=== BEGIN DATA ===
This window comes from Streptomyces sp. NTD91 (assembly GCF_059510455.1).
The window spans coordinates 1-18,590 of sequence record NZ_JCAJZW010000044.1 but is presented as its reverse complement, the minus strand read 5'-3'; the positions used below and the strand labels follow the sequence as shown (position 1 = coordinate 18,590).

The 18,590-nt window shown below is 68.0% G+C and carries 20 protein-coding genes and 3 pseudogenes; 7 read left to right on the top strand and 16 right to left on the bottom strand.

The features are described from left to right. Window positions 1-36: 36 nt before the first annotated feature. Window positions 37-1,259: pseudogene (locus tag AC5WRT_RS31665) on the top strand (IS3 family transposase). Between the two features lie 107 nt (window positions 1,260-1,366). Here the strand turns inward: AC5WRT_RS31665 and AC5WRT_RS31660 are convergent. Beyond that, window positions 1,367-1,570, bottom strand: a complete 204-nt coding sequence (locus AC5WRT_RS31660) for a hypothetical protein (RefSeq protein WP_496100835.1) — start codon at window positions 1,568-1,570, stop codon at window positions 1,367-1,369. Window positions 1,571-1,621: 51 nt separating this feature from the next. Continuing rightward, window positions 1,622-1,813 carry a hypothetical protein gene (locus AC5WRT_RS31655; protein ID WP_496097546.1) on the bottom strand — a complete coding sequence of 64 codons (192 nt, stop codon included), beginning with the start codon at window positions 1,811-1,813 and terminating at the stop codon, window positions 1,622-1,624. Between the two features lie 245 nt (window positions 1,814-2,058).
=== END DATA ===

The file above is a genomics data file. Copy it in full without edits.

This window comes from Streptomyces sp. NTD91 (assembly GCF_059510455.1).
The window spans coordinates 1-18,590 of sequence record NZ_JCAJZW010000044.1 but is presented as its reverse complement, the minus strand read 5'-3'; the positions used below and the strand labels follow the sequence as shown (position 1 = coordinate 18,590).

The 18,590-nt window shown below is 68.0% G+C and carries 20 protein-coding genes and 3 pseudogenes; 7 read left to right on the top strand and 16 right to left on the bottom strand.

The features are described from left to right. Window positions 1-36: 36 nt before the first annotated feature. Window positions 37-1,259: pseudogene (locus tag AC5WRT_RS31665) on the top strand (IS3 family transposase). Between the two features lie 107 nt (window positions 1,260-1,366). Here the strand turns inward: AC5WRT_RS31665 and AC5WRT_RS31660 are convergent. Beyond that, window positions 1,367-1,570, bottom strand: a complete 204-nt coding sequence (locus AC5WRT_RS31660) for a hypothetical protein (RefSeq protein WP_496100835.1) — start codon at window positions 1,568-1,570, stop codon at window positions 1,367-1,369. Window positions 1,571-1,621: 51 nt separating this feature from the next. Continuing rightward, window positions 1,622-1,813 carry a hypothetical protein gene (locus AC5WRT_RS31655; protein ID WP_496097546.1) on the bottom strand — a complete coding sequence of 64 codons (192 nt, stop codon included), beginning with the start codon at window positions 1,811-1,813 and terminating at the stop codon, window positions 1,622-1,624. Between the two features lie 245 nt (window positions 1,814-2,058).